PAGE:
About 1 in 5 Americans say they lost a loved one to COVID-19, according to a new poll, as Thursday marked the one-year anniversary of the pandemic.
The poll from the Associated Press-NORC Center for Public Affairs Research found that about 3 in 10 Americans are still worried about themselves or a family member being infected with the contagious bug.
The survey also shows that the virus devastated communities of color the most.
About 30 percent of African Americans and Hispanics say they know a family member or close friend who died from the coronavirus, compared to 15 percent of white people, according to the AP-NORC poll.
When it comes to getting the COVID-19 vaccine, young adults, people without college degrees, and Republicans say they don’t plan on doing so, the survey says.
For communities of color, getting vaccinated has also become a struggle.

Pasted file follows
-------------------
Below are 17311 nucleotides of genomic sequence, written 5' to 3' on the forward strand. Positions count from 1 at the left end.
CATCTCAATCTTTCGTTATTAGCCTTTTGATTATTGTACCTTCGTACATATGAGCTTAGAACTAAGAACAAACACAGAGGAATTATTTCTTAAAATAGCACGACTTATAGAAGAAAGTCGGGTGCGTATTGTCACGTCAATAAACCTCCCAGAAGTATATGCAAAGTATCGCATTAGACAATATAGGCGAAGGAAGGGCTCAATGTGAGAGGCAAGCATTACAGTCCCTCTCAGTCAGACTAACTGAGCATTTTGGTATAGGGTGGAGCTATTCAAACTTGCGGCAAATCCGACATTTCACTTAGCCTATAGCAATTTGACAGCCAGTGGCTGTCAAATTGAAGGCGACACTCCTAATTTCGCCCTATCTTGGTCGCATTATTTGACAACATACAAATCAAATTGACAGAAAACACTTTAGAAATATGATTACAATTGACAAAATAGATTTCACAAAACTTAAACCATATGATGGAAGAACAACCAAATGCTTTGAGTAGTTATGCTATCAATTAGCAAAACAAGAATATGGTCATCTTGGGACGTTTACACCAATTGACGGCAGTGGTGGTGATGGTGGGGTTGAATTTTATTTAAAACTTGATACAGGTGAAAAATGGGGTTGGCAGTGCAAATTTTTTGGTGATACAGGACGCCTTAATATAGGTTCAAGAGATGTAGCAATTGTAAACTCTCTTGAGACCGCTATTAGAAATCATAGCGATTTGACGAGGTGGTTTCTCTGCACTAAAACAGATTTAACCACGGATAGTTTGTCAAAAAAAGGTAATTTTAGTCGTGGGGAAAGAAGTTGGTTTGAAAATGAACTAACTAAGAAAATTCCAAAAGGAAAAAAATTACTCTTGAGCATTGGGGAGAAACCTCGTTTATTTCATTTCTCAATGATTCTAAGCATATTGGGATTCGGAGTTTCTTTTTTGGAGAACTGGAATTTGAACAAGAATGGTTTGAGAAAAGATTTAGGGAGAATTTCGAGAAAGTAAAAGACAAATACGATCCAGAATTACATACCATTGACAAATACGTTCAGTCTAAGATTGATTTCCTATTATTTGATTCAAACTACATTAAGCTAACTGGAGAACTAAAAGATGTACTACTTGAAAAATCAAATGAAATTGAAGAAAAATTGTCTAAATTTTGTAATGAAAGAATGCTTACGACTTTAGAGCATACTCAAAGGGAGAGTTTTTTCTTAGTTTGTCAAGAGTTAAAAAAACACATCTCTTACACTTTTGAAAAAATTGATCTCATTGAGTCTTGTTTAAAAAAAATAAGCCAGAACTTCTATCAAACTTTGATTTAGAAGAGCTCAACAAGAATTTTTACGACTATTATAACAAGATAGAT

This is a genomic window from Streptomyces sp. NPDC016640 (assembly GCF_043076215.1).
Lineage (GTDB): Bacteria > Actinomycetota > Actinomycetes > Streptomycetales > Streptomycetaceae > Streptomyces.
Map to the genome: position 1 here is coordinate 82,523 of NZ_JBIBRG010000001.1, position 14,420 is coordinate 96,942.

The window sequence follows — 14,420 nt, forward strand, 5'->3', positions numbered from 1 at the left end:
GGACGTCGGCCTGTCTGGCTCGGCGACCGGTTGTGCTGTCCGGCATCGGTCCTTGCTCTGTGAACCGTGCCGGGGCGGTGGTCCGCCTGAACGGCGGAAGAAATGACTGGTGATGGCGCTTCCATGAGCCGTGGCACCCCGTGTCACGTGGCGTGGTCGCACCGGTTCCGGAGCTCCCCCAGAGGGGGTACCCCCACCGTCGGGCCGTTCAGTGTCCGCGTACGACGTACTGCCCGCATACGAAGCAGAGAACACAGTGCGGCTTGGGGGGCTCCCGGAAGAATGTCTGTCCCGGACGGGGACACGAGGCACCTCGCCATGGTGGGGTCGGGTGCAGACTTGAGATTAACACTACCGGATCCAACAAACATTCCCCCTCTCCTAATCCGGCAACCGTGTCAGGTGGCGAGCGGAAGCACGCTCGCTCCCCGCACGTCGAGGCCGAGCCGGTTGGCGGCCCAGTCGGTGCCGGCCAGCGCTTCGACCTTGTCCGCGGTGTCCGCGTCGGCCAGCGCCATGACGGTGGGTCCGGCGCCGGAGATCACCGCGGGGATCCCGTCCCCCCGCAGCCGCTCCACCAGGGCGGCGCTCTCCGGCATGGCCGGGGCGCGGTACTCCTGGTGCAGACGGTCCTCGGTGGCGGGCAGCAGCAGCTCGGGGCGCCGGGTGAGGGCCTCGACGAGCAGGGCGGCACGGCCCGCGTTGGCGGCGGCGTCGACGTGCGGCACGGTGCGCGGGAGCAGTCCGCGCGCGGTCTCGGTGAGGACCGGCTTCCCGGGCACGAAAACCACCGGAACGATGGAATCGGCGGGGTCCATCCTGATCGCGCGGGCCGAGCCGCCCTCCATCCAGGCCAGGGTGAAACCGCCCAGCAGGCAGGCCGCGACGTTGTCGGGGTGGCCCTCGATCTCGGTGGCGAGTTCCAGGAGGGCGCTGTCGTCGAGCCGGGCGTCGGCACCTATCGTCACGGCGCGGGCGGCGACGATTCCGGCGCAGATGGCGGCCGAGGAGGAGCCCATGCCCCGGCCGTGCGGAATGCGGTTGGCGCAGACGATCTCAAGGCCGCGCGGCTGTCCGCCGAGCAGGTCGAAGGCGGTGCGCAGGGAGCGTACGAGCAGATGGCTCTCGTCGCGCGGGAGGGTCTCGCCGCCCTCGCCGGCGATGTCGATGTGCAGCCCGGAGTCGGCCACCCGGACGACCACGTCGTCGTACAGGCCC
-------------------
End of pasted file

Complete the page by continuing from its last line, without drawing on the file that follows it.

Sixteen percent of black Americans and 15 percent of Hispanics say they’ve received at least one shot, compared to 26 percent of white people, data shows.
The new numbers come as the world mourned their loved ones on the one-year anniversary since the spread of the virus was declared a global pandemic.
President Biden eulogized the victims of the virus during his Thursday night address to the nation.
“A year ago, we were hit with a virus that was met with silence and spread unchecked. Denials for days, weeks and months. That led to more deaths, more infections, more stress and more loneliness. Photos and videos from 2019 feel like they were taken in another era,” Biden said.
“You lost your job, you closed your business, facing eviction, homelessness, hunger. A loss of control, maybe worst of all, a loss of hope.”
Biden also announced that all adults will be eligible to sign up for the vaccine by May 1.
With Post wires